Is your home cool or just a bit, er, basic?
The ‘hipster basic’ trend has filtered down to the high street and every Airbnb listing
Hipster style: Using industrial accents, reclaimed wooden pallets and battered mid-century furniture was, in the very first instance at least, likely borne out of financial necessity. Getty
You don’t need me to tell you that home design trends come and go with alarming speed. It seems like mere moments ago when we were buying into full-blown opulence: purple velvet, mirrored furniture and crystals on everything.
It’s a basic tenet of fashion that trends are a reaction or rebellion to those that precede it, so perhaps the natural successor to this heady, ultramodern glamour was always going to be a little homespun and retro.
Yet the hipster aesthetic has definitely outrun its original lifespan. Worse, it’s so ubiquitous by now that it threatens to veer into “basic territory”.
It’s hard to trace the bloodline of the hipster décor trend. Perhaps it generated in the warehouses, lofts and artists’ studios of Brooklyn, Kreuzberg and Hackney. Using industrial accents, reclaimed wooden pallets and battered mid-century furniture was, in the very first instance at least, likely borne out of financial necessity.
This rough-hewn aesthetic soon moved to coffee shops and trendy restaurants, where the original accents were joined by quirky mismatched china, jam jar glasses and Edison light bulbs. From there, the aesthetic began its life as a design trend at the top design fairs before slowly filtering down to the mass market. What was once vaguely cool soon became depressingly uniform.
Instagram, Pinterest and Foursquare only helped drive a stake through the trend’s heart as users shared their “trendy” interiors online. The homogeneity of the hipster trend soon became the exact opposite of cool.
Young and wealthy
In an essay for the tech website The Verge, interiors writer Kyle Chayka pinpointed the trend with a damning new label: AirSpace (a nod to Airbnb, the company that went from cool homesharing collective to commercial giant). The motifs are meant to be comforting and homely, appealing to a young and wealthy elite. Yet when the interiors look exactly the same, says Chayka, “an entire AirSpace geography grows, in which you can travel all the way around the world and never leave it”.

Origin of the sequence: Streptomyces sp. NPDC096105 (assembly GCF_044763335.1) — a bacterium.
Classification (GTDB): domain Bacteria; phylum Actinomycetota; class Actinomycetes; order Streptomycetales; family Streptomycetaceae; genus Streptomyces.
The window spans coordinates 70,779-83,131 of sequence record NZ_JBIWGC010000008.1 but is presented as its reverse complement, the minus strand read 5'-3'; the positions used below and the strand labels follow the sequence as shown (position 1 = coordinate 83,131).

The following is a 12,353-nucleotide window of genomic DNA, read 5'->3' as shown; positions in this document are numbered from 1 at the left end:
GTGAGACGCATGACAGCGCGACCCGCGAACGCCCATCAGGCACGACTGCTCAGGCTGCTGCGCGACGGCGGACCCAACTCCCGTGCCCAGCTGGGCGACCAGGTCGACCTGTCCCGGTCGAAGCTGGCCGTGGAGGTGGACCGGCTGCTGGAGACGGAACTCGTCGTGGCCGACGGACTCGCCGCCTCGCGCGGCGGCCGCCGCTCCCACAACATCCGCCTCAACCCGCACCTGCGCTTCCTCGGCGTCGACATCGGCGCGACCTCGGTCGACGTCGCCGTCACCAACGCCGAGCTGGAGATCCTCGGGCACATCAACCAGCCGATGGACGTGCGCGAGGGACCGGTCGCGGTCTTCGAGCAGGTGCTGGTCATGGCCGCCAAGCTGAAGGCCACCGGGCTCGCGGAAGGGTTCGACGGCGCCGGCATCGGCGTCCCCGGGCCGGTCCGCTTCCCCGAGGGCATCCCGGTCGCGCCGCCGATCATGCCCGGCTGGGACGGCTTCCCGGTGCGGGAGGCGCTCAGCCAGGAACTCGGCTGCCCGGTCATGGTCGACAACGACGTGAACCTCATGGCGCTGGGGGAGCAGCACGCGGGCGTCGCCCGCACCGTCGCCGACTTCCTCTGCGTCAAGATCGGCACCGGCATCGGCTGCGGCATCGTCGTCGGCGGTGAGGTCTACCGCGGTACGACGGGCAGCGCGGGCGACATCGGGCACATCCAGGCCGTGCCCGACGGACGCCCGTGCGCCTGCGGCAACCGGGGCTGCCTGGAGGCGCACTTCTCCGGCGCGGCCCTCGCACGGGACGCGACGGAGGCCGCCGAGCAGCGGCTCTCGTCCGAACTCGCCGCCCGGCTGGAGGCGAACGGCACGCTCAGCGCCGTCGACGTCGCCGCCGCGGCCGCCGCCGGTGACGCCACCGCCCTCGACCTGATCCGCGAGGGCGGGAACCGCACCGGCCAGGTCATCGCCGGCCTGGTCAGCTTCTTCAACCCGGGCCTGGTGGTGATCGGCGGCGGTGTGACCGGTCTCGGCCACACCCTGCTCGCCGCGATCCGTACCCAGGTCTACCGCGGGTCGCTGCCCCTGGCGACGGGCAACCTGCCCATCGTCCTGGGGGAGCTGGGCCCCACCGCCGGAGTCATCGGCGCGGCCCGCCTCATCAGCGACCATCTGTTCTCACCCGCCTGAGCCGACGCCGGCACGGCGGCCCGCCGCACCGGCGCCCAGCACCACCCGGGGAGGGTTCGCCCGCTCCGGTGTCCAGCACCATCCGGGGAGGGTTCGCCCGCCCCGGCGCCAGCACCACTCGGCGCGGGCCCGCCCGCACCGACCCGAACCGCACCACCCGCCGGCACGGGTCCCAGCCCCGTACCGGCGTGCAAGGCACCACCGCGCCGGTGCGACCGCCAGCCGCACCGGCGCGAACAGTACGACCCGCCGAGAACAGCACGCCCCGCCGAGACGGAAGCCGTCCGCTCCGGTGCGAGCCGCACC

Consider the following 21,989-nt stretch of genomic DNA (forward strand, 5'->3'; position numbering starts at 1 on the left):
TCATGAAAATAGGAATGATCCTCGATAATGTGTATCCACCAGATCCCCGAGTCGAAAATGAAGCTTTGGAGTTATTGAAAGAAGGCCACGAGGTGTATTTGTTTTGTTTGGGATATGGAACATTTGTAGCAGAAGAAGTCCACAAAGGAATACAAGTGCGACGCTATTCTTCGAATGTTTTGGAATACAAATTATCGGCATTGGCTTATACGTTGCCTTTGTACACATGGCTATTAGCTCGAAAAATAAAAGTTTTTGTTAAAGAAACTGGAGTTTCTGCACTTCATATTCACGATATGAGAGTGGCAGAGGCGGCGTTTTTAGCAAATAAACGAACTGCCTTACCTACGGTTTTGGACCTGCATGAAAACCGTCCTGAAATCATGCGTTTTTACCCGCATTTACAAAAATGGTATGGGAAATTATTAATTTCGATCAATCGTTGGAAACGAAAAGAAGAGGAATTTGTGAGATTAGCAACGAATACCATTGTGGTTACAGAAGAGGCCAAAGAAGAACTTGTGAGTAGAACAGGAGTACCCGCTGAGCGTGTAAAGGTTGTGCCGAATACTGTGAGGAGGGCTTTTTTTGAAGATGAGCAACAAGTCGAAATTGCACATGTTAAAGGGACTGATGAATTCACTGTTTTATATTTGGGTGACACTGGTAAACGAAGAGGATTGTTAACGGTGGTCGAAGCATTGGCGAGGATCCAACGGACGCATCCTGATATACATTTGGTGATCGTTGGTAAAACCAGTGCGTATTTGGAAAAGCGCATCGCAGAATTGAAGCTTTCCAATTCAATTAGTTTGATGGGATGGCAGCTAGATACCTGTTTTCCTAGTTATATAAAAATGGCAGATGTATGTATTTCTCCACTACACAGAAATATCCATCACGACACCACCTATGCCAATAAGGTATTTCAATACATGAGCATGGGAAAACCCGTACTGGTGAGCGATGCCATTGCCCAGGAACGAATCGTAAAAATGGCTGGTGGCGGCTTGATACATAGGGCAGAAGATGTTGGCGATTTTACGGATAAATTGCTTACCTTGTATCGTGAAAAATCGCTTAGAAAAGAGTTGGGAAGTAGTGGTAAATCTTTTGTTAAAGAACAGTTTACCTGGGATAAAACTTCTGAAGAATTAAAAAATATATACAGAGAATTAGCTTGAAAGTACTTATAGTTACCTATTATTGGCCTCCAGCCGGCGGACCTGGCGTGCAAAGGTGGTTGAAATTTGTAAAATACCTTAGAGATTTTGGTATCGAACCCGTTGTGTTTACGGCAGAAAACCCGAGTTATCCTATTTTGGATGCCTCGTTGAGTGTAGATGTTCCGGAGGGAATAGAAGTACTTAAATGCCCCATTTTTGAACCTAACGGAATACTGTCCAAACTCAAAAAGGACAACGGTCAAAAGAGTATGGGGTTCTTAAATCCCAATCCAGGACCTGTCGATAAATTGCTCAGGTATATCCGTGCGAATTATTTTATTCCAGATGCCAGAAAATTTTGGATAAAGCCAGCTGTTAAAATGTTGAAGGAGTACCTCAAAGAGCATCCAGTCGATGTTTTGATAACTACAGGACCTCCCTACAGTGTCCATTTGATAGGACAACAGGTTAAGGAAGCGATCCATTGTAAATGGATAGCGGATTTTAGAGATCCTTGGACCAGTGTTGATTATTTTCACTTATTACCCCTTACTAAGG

“Consultants who work with Airbnb hosts as well as the company’s own architects told me that a certain sameness is spreading, as users come to demand convenience and frictionlessness in lieu of meaningful engagement with a different place. You can hop from cookie-cutter bar to office space to apartment building, and be surrounded by those same AirSpace tropes I described above. You’ll be guaranteed fast internet, strong coffee, and a comfortable chair from which to do your telecommuting. What you won’t get is anything interesting or actually unique.”
In Ireland, we’re no slouches in the “hipster basic” department. Even on the last series of Room to Improve, the signs were everywhere: DAB radios. Bold graphic art. Edison light pendants. Inspirational slogans. Sure, they looked gorgeous, but will it all stand the test of time? The jury is out.
I know people who adopted this aesthetic for many years before the mass market cottoned on. Take it from me, they die a little inside every time they set foot inside a branch of Oliver Bonas or Urban Outfitters. They hadn’t bought “a look” but instead found their treasures, lying unloved and out of fashion, in flea markets and charity shops.
The good news is that many of these trends are an easy and relatively inexpensive way to decorate a property without changing fixtures or furniture, which is probably why they’re so beloved of “generation rent”. They are bold and (meant to be) eclectic – a real move away from the homes belonging to previous generations. What this means is that they are also relatively easy to replace, once you don’t spring for a slightly ironic avocado bathroom suite.
With that, here’s a list of items that will tip your home over from cool to “basic bitch”. Don’t say you weren’t warned.
Gold pineapples. Ye olde timey drinks trolleys. Milk bottles (used either as vases or for serving drinks). Fairy lights draped everywhere. Cactus prints. Flamingo accessories. Faux taxidermy. Vintage metal stools. A record player. A wall filled with framed pictures of different sizes. Vintage suitcases (used or storage and/or tabletops). Polaroids. A typewriter. A felt pegboard. A neon sign. A vintage film poster. An Ercol coffee table. A Pantone or Penguin Classic mug. An LED letter light box. Decorations or textiles featuring owls or birdcages. A Smeg fridge in a sorbet tone like mint green or baby pink. Anything made of copper. Anything – an ornament, vase or lampshade – geometric-shaped.
You might think that these items say, “this is who I am”. I know I certainly have: I have amassed an alarming number of these items. I’ve succumbed to the siren-song of fashion: I’ve believed that flamingo cushions are joyous to have around and the light from an Edison bulb is just nicer.
But make no mistake: what people are more likely to hear is, “I think I’m being cool, but I’m just like everyone else”. It’s not “making a statement”. I’m as basic as the next person.
Unsure of how to avoid the “hipster basic” trend now that it’s been outed? Designers have pinpointed leather and velvet as big news in the coming months, while terrazzo tiles – remember them? – are reportedly on the up again after being cool in the 1970s, and very uncool in the 1990s.
According to the designers of Made. com, sage is the new neutral colour, while soft mustard, jade and olives are also tipped for popularity. Whether you want to swap out one high-flying trend for another is entirely up to you. Ultimately, the best thing for our sanity (and our pockets) is to give up chasing those design “moments”. Just remember what fate befell those awful mirrored bedside lockers.